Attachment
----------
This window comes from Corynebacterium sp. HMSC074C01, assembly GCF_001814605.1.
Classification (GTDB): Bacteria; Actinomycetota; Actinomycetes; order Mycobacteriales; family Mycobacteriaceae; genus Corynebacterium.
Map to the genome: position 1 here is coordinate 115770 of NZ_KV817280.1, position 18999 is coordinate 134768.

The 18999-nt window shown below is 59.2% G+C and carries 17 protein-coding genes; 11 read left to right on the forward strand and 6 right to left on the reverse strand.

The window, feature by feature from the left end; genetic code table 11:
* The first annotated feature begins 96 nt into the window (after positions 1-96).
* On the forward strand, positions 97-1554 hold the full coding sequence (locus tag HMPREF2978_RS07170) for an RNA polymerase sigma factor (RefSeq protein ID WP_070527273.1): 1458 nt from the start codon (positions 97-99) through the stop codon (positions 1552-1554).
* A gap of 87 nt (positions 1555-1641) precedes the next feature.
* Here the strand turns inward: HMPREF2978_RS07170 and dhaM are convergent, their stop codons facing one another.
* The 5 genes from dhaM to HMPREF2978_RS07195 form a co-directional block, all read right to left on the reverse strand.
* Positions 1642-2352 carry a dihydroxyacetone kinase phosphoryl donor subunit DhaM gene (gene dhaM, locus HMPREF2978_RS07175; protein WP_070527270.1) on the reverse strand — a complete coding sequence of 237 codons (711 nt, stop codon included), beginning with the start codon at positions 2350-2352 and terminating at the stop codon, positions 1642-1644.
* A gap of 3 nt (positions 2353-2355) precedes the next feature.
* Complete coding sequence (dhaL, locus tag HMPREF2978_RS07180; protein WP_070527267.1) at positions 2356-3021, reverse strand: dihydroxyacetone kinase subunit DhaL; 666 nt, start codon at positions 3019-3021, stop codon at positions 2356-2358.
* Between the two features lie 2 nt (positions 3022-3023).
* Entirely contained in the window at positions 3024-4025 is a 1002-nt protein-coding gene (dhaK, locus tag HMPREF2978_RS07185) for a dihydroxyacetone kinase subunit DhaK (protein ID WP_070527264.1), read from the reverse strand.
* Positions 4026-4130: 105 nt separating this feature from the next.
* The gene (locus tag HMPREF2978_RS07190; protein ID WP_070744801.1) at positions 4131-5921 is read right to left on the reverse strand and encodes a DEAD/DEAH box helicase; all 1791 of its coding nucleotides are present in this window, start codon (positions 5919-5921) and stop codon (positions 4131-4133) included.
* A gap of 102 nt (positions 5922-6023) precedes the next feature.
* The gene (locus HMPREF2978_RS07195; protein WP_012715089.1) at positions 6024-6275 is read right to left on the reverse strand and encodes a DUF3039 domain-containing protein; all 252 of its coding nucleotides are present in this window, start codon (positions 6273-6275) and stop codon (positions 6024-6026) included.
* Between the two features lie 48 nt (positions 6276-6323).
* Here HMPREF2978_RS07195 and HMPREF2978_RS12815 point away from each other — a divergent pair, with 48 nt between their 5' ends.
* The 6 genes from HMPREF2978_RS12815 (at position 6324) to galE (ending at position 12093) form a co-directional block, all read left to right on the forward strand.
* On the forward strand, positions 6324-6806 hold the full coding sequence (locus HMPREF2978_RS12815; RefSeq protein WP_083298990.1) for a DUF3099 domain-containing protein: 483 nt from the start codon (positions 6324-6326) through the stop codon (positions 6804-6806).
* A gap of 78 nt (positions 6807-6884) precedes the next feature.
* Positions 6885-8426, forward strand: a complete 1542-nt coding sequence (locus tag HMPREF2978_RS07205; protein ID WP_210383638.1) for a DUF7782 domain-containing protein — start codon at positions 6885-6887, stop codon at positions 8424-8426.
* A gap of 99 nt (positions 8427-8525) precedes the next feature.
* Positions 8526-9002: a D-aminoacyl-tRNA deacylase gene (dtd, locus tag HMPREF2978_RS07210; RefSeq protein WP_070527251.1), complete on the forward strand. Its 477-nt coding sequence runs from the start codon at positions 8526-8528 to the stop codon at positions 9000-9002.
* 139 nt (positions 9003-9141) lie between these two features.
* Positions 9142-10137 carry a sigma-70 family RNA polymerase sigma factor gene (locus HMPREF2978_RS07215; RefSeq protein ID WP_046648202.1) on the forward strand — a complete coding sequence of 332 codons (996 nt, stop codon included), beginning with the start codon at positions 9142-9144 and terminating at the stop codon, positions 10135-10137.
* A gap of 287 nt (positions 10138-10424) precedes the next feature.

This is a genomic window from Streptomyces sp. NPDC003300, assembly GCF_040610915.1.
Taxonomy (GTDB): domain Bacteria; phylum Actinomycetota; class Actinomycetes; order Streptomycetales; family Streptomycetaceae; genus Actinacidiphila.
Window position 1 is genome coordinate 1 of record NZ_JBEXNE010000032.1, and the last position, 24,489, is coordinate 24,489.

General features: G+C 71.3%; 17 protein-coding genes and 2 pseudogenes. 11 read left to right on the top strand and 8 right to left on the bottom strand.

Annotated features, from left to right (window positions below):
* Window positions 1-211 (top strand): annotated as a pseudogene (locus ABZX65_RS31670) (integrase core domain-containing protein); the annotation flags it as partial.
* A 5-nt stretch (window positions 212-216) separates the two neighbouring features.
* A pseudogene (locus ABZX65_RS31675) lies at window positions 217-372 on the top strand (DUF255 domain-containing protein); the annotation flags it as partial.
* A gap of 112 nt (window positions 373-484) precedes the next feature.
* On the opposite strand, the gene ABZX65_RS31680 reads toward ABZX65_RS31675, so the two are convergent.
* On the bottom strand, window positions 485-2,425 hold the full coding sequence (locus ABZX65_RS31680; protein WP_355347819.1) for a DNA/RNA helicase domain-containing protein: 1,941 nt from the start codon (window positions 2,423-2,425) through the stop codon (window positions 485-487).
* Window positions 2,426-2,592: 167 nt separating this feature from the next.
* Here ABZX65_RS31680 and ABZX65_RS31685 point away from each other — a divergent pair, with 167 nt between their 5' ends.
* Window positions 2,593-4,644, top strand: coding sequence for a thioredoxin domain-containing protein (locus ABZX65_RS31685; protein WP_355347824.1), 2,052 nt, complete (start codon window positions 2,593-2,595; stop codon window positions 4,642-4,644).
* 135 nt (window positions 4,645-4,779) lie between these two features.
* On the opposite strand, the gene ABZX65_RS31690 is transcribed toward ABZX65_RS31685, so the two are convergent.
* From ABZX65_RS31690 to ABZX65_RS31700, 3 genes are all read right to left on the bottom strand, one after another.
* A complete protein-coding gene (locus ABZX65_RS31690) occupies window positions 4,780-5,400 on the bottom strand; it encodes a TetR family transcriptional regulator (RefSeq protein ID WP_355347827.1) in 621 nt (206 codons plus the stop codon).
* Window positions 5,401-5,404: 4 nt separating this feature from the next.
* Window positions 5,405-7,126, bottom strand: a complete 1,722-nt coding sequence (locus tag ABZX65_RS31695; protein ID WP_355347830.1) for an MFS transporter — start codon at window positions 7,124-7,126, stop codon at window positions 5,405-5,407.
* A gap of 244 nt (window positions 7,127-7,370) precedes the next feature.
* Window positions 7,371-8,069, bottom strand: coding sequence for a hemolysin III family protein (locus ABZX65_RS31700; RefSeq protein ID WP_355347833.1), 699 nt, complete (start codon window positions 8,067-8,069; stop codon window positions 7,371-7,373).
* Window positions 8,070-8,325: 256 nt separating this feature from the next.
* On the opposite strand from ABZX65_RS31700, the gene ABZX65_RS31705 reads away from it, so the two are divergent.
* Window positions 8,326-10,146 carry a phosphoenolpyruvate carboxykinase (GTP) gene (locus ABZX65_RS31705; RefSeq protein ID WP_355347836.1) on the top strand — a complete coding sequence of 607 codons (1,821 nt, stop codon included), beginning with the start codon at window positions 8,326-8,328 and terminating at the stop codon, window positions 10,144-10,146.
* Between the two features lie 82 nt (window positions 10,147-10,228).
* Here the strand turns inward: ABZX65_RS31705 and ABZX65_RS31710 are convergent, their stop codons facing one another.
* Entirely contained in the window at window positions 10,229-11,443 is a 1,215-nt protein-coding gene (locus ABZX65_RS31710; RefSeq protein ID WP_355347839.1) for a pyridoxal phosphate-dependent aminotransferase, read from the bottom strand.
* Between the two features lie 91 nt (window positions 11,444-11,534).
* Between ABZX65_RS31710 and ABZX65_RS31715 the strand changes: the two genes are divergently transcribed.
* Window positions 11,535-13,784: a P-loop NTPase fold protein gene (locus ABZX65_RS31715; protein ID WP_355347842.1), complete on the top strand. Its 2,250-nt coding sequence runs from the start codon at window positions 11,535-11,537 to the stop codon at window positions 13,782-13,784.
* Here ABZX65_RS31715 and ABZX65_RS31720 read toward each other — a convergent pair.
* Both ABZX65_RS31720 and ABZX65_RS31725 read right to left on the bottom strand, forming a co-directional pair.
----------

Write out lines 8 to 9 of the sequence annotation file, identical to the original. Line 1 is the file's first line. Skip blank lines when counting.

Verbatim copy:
* A gap of 87 nt (positions 1555-1641) precedes the next feature.
* Here the strand turns inward: HMPREF2978_RS07170 and dhaM are convergent, their stop codons facing one another.